Sushi It and Halloween Drinks
I love sushi but can’t seem to find a wine that doesn’t overpower its subtleties. Any suggestions?
So not a big sake fan, I’m betting? If so, I know from where you come. It took even me some time to get into the rice-makes-nice vibe of Japan’s national liquid obsession. I mean, cheaper versions taste like sucking on your finger. All fleshy and forgettable. The good stuff, though, is quite a mind-bending alternative to grape-based hedonism whether you like the stuff hot or cold. (I prefer the cheaper versions warm and their premium cousins ever-so-slightly chilled.)
If the last paragraph sounded, well, like Japanese to your sake-unsure ears, grab a beer. The subtle flavours of a sushi menu (and especially one that incorporates elements of sashimi) are extremely beer-friendly. Japan has its big brew brands (Asahi, Kirin and of course, Sapporo), but any crisp, refreshing, subtly sweeter lager is an ideal match with sushi.
Yet you need wine.
You have to love the average sushi joint and its wine list. I don’t think they have a clue when it comes to choosing their selection. It’s like their sommelier philosophy is “let’s just pick a few popular wines and keep our chopsticks crossed.”
Just ask the server at your favourite sushi resto about which wine matches best with your food choices. They won’t be able to get away from your table fast enough.
To be fair, they’re offering a menu that combines a wide variety of flavours: everything from nori seaweed wraps to wasabi on the side. That makes a wine choice about as easy as one for Christmas dinner.
No matter your usual preference, I would go white. An off-dry Riesling, or crisp, lean Pinot Grigio are pretty much ideal. You can step into the experimental zone with an Austrian Grüner Veltliner: a hip mix of dryness and green fruit.
Wasabi fans may appreciate the grassy-meets-gooseberry of your average Sauvignon Blanc. Good for them; it’s not my thing.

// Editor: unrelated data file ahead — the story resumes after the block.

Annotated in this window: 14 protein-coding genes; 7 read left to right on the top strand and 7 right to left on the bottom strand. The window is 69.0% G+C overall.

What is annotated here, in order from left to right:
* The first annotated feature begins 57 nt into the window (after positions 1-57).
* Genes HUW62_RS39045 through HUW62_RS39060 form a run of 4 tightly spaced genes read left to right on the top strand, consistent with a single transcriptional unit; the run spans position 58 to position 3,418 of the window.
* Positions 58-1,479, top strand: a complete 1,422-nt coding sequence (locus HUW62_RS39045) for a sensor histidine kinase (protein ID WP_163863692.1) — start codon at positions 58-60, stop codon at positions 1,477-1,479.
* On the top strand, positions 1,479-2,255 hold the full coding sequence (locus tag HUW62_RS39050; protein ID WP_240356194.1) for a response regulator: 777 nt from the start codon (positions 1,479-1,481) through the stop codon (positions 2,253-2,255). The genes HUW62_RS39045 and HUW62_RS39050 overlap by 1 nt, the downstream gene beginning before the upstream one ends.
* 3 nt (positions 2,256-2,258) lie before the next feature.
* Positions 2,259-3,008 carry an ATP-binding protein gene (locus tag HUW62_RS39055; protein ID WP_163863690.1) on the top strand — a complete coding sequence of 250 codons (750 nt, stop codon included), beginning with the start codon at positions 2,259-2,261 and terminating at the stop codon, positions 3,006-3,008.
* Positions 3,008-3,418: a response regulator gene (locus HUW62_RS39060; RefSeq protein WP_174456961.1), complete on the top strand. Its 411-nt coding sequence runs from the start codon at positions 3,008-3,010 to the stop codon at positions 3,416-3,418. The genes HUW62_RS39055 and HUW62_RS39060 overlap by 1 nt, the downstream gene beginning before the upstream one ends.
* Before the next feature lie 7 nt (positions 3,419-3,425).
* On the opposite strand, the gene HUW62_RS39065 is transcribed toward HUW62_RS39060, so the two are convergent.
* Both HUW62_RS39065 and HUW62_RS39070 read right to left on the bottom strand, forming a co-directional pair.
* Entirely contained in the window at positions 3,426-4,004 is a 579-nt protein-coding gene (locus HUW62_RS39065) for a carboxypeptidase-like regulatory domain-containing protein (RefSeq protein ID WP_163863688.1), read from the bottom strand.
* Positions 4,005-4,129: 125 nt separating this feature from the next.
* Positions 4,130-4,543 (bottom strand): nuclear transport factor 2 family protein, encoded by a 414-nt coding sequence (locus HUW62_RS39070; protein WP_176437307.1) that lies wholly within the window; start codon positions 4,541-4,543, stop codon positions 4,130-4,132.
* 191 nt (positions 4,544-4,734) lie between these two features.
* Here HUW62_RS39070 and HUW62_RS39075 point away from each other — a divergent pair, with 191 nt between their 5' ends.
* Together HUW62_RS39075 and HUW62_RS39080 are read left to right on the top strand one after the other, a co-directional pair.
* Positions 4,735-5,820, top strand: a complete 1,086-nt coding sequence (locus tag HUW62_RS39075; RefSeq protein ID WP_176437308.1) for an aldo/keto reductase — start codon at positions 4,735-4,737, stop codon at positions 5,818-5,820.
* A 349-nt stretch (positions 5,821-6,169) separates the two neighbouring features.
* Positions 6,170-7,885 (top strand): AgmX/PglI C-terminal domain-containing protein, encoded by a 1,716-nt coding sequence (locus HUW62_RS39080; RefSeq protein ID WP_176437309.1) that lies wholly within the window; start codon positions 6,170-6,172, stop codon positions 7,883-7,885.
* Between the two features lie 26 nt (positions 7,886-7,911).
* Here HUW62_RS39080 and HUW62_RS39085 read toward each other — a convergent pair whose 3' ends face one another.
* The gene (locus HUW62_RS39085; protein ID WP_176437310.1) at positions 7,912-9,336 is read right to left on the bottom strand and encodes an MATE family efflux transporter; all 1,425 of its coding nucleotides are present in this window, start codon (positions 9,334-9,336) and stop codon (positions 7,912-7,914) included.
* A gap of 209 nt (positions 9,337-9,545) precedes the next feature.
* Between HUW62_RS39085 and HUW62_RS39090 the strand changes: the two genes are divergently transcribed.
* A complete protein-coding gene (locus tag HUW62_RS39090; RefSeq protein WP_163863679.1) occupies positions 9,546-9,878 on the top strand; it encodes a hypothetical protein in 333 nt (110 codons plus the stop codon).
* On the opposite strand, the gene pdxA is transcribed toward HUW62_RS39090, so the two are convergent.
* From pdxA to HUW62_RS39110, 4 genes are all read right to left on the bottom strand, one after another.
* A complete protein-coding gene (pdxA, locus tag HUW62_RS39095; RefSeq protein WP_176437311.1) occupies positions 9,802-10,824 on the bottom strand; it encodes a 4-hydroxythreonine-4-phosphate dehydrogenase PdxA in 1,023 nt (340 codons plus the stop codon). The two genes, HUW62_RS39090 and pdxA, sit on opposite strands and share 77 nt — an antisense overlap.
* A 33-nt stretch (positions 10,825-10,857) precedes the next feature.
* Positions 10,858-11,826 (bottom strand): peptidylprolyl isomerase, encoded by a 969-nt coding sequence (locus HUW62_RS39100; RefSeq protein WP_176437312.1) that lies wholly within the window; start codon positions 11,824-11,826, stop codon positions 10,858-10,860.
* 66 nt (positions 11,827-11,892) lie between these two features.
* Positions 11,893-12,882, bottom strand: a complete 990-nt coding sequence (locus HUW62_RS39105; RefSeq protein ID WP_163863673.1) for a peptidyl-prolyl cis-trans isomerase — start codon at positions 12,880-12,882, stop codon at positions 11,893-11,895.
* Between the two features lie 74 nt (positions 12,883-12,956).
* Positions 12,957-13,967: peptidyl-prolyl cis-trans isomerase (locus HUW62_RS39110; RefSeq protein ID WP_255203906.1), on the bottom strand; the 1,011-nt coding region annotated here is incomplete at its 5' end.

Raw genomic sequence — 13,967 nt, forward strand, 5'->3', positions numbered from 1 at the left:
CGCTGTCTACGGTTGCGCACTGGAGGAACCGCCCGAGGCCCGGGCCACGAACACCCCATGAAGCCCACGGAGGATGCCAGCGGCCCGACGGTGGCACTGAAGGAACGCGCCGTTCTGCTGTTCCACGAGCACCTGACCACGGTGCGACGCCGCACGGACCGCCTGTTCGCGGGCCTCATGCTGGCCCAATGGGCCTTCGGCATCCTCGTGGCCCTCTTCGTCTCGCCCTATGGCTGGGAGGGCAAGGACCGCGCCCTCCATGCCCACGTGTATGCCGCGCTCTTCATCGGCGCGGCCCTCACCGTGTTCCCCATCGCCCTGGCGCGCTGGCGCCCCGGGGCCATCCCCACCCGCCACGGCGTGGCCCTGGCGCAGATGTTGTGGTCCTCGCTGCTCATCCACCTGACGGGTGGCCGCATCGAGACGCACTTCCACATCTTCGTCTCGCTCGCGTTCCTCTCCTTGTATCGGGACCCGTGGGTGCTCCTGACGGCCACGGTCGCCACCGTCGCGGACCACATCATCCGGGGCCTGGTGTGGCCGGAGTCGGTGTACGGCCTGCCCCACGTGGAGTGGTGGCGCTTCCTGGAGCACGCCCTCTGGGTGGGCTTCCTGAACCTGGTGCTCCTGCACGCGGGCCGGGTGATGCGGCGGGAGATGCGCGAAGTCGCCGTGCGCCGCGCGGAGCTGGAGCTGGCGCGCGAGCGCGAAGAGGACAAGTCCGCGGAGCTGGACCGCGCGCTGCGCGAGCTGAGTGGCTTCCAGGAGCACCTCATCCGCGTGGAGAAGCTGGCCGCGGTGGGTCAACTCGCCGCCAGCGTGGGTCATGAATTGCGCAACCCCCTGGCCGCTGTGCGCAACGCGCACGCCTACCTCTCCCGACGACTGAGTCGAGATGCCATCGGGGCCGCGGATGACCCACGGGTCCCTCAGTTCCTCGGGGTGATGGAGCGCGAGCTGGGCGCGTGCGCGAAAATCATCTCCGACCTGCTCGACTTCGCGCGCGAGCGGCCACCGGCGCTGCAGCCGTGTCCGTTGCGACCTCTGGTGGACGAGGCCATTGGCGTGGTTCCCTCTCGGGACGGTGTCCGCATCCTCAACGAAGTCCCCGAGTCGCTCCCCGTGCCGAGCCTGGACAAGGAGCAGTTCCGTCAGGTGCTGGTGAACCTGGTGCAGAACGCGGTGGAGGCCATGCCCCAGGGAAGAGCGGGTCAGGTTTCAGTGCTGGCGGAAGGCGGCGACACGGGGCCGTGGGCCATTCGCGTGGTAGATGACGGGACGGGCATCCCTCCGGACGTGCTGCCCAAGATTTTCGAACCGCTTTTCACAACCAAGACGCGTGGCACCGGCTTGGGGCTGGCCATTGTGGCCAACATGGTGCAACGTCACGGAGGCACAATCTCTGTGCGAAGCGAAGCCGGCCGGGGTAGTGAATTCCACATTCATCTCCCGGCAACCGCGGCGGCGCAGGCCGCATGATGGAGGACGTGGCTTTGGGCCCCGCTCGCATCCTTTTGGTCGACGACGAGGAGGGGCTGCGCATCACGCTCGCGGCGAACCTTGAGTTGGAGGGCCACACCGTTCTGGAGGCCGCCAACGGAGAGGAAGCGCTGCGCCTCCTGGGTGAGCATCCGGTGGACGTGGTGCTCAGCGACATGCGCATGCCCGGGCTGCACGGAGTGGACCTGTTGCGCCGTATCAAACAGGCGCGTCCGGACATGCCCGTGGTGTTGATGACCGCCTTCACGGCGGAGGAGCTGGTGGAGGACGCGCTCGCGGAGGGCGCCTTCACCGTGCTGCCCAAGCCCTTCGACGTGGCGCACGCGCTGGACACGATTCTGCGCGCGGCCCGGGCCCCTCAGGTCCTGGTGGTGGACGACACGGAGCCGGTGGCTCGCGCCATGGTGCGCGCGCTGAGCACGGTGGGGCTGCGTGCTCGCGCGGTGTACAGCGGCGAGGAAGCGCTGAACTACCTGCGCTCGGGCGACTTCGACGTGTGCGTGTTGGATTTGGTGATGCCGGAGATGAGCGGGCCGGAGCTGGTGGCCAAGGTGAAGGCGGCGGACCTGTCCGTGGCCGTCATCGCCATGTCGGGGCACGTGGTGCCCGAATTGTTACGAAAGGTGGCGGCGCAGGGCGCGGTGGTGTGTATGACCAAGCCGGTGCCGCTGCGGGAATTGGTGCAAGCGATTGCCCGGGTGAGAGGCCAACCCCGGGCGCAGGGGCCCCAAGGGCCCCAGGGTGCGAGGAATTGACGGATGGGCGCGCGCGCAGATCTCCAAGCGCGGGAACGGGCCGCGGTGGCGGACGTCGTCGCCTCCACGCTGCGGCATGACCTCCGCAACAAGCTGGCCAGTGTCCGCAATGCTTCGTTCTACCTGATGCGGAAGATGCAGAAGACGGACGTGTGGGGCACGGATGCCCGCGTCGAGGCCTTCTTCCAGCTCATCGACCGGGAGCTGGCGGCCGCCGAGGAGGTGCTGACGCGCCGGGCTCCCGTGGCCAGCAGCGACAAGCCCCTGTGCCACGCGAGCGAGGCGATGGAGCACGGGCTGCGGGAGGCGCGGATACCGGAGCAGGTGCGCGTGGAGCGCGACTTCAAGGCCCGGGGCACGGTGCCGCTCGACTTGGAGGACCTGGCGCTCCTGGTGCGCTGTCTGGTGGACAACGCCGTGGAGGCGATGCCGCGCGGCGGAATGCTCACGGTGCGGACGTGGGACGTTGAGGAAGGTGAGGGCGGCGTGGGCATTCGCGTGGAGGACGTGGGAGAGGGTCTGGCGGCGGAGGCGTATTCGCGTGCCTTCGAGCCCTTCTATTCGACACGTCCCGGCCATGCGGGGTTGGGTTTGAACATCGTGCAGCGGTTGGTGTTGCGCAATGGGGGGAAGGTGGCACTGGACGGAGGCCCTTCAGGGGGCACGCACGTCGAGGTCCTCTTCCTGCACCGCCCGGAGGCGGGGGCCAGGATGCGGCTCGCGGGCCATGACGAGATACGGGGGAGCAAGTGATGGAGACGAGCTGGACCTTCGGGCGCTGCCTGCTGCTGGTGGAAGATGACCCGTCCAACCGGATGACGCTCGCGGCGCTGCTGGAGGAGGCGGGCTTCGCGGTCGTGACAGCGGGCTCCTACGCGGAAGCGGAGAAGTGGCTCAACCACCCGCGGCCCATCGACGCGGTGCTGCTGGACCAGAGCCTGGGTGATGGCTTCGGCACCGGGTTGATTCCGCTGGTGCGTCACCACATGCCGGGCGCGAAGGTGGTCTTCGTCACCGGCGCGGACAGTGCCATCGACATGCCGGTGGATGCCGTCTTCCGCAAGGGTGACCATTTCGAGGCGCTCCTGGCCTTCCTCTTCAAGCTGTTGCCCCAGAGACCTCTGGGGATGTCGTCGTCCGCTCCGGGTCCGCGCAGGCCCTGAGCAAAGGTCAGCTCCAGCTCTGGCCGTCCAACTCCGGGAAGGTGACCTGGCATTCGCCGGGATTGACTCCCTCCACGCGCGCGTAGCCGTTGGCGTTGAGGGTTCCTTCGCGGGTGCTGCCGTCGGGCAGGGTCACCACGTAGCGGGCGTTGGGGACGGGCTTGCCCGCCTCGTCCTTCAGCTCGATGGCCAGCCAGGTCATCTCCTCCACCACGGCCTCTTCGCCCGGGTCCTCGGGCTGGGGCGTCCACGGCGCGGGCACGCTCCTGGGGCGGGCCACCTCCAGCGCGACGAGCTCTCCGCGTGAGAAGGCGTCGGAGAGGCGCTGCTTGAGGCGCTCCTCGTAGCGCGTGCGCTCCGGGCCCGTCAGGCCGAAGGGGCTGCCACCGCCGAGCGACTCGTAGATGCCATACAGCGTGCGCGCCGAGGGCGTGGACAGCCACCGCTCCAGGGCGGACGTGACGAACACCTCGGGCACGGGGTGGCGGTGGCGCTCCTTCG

When it comes to sushi, red wine is either for sipping while the chef does his business or after you’ve stuck that last tasty morsel in your mouth.
If you have to go red, keep things simple. Reach for a Pinot Noir with a low price tag. The last thing you want to do is steamroll the freshness of sushi with an overload of tannins and thick fruit.
Any thoughts on a beverage to sip on this Halloween?
Halloween just ain’t fair. You get maybe ten good years of trick-or-treating pleasure as a kid, and then you’ve got to spend the rest of your days answering the door and giving away more than you ever got.
I’ve always tried to make up for the timeline deficit by enjoying a relaxing tipple or two during the carnage while Mrs Bon Vivant attends to front-door duty. (She still finds the magic in handing out candy.)
Is there a perfect seasonal beverage? Well, you can mix it up if you’re so inclined. You don’t have to be a bartender to put together a Bloody Mary or Bloody Caesar (just Google them if you need the recipes.) They’re both simple to resurrect.
You can ghoul up your Bloody with a seasonal-oriented spirit from the vodka family. Crystal Head — the brainchild of Ghostbuster Dan Aykroyd — comes wrapped in a glass skull and is filtered through diamonds in Newfoundland. If that’s not scary enough for you, Blavod vodka is black. Things always drink better when they’re black.
If being your own bartender is too macabre, try some brew. England’s Wychwood Brewery has a nasty (in name only) array of beers, led by Hobgoblin — its flagship ale.